Browns Coach Pat Shurmur: Is He a Younger Version of Mike Holmgren?

Joe HunleyContributor IJanuary 14, 2011

PHILADELPHIA - 2006:  Pat Shurmur of the Philadelphia Eagles poses for his 2006 NFL headshot at photo day in Philadelphia, Pennsylvania. (Photo by Getty Images)
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The wait is over, the Cleveland Browns have hired Pat Shurmur as head coach.

After reading numerous Browns blogs, news articles and visiting Browns forums, one can easily determine that Browns fans are either not impressed or mildly content with the hiring of Shurmur.

The hopes of Mike Holmgren taking over coaching duties, or the hiring of a high-profile head coach, such as Jon Gruden, have been put to rest.

During this search for a Browns head coach, Holmgren, with his coaching history, was considered by many to be the Browns' best option. Holmgren knows what it takes to win football games, and he also knows how to develop a young talented quarterback, so this decision to hire Shurmur comes as no surprise.

The hiring of Shurmur, who has a strong offensive background, will mix well with Holmgren's offensive philosophies.

Spending seven years at Michigan State, he assisted with the offensive line, while coaching special teams and tight ends. Moving on to Stanford University, Shurmur was the offensive line coach, an offensive line that allowed the fewest sacks in the Pac-10.

The Philadelphia Eagles hired Shurmur as tight end coach in 1999 and moved him to quarterback coach in 2002. During his stint with the Eagles, Shurmur would coach quarterbacks A.J. Feeley, Koy Detmer and Donovan McNabb. McNabb, in 2004, had a passer rating of (104.7) and became the first NFL quarterback to throw over 30 touchdowns with less than 10 interceptions, McNabb had 31 touchdowns with only eight interceptions.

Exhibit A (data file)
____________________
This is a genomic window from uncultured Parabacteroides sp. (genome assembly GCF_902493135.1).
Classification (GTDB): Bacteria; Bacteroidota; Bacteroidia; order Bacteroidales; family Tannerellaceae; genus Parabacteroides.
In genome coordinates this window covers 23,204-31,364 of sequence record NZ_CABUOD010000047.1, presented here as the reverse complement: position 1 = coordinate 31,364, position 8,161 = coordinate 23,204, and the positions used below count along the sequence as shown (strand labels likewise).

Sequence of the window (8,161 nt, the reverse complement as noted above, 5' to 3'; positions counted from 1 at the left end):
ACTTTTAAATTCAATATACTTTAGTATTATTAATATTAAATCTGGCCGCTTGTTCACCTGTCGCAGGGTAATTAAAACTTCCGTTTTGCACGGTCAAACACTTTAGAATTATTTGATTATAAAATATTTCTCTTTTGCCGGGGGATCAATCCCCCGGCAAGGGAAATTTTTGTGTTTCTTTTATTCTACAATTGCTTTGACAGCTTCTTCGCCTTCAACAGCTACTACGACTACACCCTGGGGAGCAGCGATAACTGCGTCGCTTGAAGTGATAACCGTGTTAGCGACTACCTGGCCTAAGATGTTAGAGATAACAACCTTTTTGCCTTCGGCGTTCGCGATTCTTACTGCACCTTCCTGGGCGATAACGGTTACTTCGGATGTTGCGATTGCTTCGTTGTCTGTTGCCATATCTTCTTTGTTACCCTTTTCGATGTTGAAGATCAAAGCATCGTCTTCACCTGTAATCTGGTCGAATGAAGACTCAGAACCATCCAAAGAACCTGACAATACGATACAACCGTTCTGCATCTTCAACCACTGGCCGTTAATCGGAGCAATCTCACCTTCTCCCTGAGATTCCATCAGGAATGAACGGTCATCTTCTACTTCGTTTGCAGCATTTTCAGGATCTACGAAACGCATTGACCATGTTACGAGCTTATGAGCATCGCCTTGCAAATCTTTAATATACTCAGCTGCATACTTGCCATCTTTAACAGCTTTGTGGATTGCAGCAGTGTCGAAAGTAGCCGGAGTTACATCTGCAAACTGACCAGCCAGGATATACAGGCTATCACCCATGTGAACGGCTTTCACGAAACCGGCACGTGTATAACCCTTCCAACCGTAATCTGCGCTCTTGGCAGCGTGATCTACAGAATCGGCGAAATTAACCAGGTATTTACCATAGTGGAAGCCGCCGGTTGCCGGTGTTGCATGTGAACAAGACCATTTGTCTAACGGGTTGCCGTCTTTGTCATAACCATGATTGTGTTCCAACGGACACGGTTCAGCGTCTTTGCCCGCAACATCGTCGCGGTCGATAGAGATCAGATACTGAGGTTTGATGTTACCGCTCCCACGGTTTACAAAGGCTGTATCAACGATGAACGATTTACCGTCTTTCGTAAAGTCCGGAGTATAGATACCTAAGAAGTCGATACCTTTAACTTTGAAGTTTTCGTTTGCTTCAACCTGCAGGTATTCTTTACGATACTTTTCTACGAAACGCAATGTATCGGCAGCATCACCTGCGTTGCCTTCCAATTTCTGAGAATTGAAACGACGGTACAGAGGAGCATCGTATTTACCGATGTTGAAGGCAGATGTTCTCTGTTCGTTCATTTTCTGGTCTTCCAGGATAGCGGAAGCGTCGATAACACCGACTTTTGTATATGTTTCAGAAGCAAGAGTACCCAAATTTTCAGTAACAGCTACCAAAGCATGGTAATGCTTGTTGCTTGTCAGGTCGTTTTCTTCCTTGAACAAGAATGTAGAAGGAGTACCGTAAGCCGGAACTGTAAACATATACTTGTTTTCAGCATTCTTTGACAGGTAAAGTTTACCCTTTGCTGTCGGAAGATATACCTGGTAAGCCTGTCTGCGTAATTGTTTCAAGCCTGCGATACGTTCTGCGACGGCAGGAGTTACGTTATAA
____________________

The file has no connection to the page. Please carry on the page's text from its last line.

Before being hired by the Browns, Shurmur was offensive coordinator for the St. Louis Rams, where he coached quarterback Sam Bradford, the No. 1 overall draft pick last year. Bradford would throw for 3,512 yards, placing second to Peyton Manning (1998) for yards thrown by a rookie quarterback.

Although the hiring of Shurmur has not sent Browns fans parading through the streets of Cleveland singing and popping corks from bottles of champagne, this hiring is a move in the right direction.

The Browns need a coach who is capable of developing quarterback Colt McCoy and can see problems associated with the receivers and the offensive line. The need for improvement in the Browns offense is paramount; they need a coach with a productive offensive background to oversee its development.

Holmgren, with his history of quarterback development, along with Shurmurs' experience coaching the offensive side of the ball, can form a productive offense.

Given Shurmurs past, his coaching of tight ends, quarterbacks and his general offensive coaching experience, it is possible that Holmgren might have felt he was looking at a younger version of himself.

Holmgren, before going to the Green Bay Packers in 1992, was a quarterback coach and an offensive coordinator.

(Posted at Cleveland Browns Report, A Browns News Source)